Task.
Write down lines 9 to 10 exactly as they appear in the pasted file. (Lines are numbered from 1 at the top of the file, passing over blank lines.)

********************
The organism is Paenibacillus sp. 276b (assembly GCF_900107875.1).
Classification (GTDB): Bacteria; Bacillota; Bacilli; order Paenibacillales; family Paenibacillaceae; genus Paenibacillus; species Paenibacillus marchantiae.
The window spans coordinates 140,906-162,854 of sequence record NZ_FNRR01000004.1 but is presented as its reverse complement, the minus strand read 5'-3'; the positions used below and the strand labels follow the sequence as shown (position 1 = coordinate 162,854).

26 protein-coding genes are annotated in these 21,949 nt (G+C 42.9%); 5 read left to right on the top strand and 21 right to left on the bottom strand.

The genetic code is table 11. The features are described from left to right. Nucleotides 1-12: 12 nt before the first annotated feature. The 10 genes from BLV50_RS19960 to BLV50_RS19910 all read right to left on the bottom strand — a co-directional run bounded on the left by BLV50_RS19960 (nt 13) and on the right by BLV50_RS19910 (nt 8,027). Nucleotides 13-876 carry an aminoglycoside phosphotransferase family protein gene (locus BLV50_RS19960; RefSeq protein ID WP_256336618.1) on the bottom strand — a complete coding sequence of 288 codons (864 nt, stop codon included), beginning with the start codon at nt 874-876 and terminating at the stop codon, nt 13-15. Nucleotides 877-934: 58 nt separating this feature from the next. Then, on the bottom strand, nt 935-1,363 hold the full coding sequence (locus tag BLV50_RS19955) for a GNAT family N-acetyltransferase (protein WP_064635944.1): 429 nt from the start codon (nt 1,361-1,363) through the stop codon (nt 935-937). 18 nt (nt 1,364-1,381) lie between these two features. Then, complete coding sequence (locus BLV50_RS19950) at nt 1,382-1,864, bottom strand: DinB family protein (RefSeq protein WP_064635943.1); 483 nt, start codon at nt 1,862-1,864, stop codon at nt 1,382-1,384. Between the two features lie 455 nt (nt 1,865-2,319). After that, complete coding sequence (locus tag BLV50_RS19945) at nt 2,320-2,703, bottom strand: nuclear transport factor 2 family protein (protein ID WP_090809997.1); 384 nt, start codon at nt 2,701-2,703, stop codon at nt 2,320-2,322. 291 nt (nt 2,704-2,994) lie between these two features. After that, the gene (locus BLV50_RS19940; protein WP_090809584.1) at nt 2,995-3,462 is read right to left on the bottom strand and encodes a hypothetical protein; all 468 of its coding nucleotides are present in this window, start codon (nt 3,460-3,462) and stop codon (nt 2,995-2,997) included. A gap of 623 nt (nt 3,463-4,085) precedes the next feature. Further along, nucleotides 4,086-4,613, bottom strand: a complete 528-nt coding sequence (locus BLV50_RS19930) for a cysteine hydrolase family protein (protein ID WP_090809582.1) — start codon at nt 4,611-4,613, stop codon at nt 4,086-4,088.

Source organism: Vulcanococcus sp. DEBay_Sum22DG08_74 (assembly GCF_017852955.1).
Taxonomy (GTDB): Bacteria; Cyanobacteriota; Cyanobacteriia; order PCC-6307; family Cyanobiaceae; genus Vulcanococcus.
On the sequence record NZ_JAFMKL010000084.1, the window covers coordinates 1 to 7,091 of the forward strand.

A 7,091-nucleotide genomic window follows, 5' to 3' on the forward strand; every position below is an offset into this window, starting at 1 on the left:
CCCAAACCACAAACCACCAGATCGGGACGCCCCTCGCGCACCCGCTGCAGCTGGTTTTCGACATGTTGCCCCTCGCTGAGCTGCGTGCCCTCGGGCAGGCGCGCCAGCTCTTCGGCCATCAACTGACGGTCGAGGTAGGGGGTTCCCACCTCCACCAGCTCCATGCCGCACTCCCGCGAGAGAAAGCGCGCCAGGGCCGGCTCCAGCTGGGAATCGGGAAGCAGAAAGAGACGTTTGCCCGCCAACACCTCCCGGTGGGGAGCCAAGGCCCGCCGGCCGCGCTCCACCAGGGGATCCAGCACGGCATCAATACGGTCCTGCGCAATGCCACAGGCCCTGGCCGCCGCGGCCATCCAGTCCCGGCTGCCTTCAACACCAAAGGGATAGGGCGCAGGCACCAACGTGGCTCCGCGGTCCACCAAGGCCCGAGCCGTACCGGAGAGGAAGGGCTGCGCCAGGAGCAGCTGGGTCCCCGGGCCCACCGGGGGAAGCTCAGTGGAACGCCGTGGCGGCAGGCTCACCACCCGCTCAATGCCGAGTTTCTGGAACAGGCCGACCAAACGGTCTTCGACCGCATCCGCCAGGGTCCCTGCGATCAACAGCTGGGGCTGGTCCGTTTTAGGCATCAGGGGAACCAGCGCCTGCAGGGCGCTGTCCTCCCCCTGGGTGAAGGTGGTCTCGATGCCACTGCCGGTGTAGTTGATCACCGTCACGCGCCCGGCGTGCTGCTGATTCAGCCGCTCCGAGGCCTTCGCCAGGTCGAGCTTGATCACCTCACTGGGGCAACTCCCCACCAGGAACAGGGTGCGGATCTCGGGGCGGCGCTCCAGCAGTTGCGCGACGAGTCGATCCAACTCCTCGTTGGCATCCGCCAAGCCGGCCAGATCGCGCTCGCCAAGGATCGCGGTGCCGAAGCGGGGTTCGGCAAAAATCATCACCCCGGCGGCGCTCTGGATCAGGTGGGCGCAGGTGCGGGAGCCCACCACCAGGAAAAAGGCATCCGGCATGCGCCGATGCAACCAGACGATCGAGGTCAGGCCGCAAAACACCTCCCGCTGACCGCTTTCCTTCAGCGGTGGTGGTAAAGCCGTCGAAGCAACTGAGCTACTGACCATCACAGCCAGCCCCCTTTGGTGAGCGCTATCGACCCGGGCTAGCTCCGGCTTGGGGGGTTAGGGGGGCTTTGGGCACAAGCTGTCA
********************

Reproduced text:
A 7,091-nucleotide genomic window follows, 5' to 3' on the forward strand; every position below is an offset into this window, starting at 1 on the left:
CCCAAACCACAAACCACCAGATCGGGACGCCCCTCGCGCACCCGCTGCAGCTGGTTTTCGACATGTTGCCCCTCGCTGAGCTGCGTGCCCTCGGGCAGGCGCGCCAGCTCTTCGGCCATCAACTGACGGTCGAGGTAGGGGGTTCCCACCTCCACCAGCTCCATGCCGCACTCCCGCGAGAGAAAGCGCGCCAGGGCCGGCTCCAGCTGGGAATCGGGAAGCAGAAAGAGACGTTTGCCCGCCAACACCTCCCGGTGGGGAGCCAAGGCCCGCCGGCCGCGCTCCACCAGGGGATCCAGCACGGCATCAATACGGTCCTGCGCAATGCCACAGGCCCTGGCCGCCGCGGCCATCCAGTCCCGGCTGCCTTCAACACCAAAGGGATAGGGCGCAGGCACCAACGTGGCTCCGCGGTCCACCAAGGCCCGAGCCGTACCGGAGAGGAAGGGCTGCGCCAGGAGCAGCTGGGTCCCCGGGCCCACCGGGGGAAGCTCAGTGGAACGCCGTGGCGGCAGGCTCACCACCCGCTCAATGCCGAGTTTCTGGAACAGGCCGACCAAACGGTCTTCGACCGCATCCGCCAGGGTCCCTGCGATCAACAGCTGGGGCTGGTCCGTTTTAGGCATCAGGGGAACCAGCGCCTGCAGGGCGCTGTCCTCCCCCTGGGTGAAGGTGGTCTCGATGCCACTGCCGGTGTAGTTGATCACCGTCACGCGCCCGGCGTGCTGCTGATTCAGCCGCTCCGAGGCCTTCGCCAGGTCGAGCTTGATCACCTCACTGGGGCAACTCCCCACCAGGAACAGGGTGCGGATCTCGGGGCGGCGCTCCAGCAGTTGCGCGACGAGTCGATCCAACTCCTCGTTGGCATCCGCCAAGCCGGCCAGATCGCGCTCGCCAAGGATCGCGGTGCCGAAGCGGGGTTCGGCAAAAATCATCACCCCGGCGGCGCTCTGGATCAGGTGGGCGCAGGTGCGGGAGCCCACCACCAGGAAAAAGGCATCCGGCATGCGCCGATGCAACCAGACGATCGAGGTCAGGCCGCAAAACACCTCCCGCTGACCGCTTTCCTTCAGCGGTGGTGGTAAAGCCGTCGAAGCAACTGAGCTACTGACCATCACAGCCAGCCCCCTTTGGTGAGCGCTATCGACCCGGGCTAGCTCCGGCTTGGGGGGTTAGGGGGGCTTTGGGCACAAGCTGTCA